The Congressional Budget Office analysis of Sen. Harry Reid’s deficit reduction plan found that it saved $2.2 trillion, which is less than the $2.7 trillion touted by the senator. But the CBO’s number also includes roughly $1 trillion in savings from the wind-down of the wars in Afghanistan and Iraq, which Republicans argue have already been accounted for.
Senate Republicans quickly jumped on the findings to slam Reid for using “accounting gimmicks” to give the appearance that his plan includes far more reductions than it actually does.
“By comparing his plan to that unrealistic baseline—generating the appearance of savings the GOP could easily have claimed but chose not to—CBO is obliged to tally the war savings even though they do not exist and even though they do not constitute a spending cut,” said Stephen Miller, Republican communications director for the Senate budget committee. “It’s just one more huge accounting gimmick. At bottom, Reid’s plan leaves us with—at the very best—one dollar in cuts for every three dollars in debt hike.”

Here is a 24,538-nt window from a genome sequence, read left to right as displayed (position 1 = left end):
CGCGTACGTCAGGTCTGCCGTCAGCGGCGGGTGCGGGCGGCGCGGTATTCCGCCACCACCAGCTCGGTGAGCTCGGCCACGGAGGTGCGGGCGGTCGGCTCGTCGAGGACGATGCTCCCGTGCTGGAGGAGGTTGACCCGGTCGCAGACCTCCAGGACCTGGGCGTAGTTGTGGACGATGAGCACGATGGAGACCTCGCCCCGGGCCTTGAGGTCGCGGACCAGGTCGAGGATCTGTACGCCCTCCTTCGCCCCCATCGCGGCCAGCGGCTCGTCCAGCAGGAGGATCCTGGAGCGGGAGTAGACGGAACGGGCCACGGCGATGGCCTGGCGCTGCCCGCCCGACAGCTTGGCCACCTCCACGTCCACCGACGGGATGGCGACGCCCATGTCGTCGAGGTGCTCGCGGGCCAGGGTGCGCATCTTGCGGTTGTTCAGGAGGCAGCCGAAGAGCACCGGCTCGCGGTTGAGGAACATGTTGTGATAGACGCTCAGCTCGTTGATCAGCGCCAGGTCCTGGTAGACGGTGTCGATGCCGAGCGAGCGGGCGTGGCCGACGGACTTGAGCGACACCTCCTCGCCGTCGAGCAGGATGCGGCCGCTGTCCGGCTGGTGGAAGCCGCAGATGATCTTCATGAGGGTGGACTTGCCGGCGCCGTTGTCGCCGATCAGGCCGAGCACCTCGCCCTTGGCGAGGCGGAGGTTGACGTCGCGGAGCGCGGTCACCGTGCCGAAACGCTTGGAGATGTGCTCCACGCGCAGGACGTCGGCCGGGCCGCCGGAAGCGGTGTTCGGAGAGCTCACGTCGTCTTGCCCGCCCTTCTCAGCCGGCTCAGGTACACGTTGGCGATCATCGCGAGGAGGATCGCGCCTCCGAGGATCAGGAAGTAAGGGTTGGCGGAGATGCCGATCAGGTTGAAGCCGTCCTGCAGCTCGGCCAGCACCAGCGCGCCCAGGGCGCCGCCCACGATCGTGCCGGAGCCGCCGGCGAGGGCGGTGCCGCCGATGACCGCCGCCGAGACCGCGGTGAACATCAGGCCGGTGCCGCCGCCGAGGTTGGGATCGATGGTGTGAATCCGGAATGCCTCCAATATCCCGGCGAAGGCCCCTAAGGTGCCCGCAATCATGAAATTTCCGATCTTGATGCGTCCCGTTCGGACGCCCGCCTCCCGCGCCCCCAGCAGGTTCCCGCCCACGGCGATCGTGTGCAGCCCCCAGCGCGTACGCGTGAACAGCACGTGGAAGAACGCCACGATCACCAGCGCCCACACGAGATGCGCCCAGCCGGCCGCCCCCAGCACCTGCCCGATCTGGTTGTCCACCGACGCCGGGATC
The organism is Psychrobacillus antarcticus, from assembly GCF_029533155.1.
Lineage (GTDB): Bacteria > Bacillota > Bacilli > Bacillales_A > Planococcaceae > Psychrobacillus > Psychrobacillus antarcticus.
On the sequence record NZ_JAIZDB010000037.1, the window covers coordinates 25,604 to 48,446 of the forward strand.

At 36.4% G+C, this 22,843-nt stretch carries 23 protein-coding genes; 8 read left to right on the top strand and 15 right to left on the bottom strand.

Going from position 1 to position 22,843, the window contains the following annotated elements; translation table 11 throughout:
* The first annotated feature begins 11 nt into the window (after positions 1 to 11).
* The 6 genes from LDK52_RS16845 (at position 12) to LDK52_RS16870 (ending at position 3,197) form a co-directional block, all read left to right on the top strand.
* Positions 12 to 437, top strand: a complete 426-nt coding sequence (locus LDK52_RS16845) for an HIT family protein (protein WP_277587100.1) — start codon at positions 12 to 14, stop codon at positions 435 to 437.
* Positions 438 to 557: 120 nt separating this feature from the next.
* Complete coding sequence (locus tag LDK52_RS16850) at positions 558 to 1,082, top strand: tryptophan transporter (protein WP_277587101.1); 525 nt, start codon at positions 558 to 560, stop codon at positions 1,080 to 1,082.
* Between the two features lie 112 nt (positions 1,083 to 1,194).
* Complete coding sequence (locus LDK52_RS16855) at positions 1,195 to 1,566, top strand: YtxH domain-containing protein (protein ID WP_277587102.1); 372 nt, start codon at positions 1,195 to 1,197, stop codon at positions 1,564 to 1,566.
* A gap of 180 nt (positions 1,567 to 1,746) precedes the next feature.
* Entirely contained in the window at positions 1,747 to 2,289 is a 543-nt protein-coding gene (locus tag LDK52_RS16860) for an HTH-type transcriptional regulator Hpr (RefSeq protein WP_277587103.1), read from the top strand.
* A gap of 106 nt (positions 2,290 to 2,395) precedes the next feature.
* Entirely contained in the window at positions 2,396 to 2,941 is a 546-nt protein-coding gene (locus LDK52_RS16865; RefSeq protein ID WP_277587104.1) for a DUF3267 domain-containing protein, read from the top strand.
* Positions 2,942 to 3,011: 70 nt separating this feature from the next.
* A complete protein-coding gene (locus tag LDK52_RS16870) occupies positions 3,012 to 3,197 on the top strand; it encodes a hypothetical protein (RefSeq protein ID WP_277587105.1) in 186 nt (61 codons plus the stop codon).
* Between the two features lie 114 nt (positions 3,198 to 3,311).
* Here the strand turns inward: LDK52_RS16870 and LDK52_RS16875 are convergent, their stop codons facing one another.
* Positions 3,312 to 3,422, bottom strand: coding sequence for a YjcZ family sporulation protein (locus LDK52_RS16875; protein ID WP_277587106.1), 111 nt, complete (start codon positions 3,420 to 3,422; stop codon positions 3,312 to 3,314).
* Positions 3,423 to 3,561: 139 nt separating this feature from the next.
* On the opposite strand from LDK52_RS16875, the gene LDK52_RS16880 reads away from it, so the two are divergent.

But Republicans have little leverage to criticize the Reid plan, since analysis of Rep. John Boehner’s dueling proposal found that his only included $851 billion in reductions. Boehner is reworking it, but will he actually be able to come up with cuts that would make it substantially larger than Reid’s? In the time he has, it doesn’t seem likely. If there are legitimate reasons for the GOP to oppose the Senate Democrat’s proposal, it will probably be based on how heavy Reid’s plan is on defense reductions. But as of now, both plans seem to be equally unpalatable to fiscal hawks.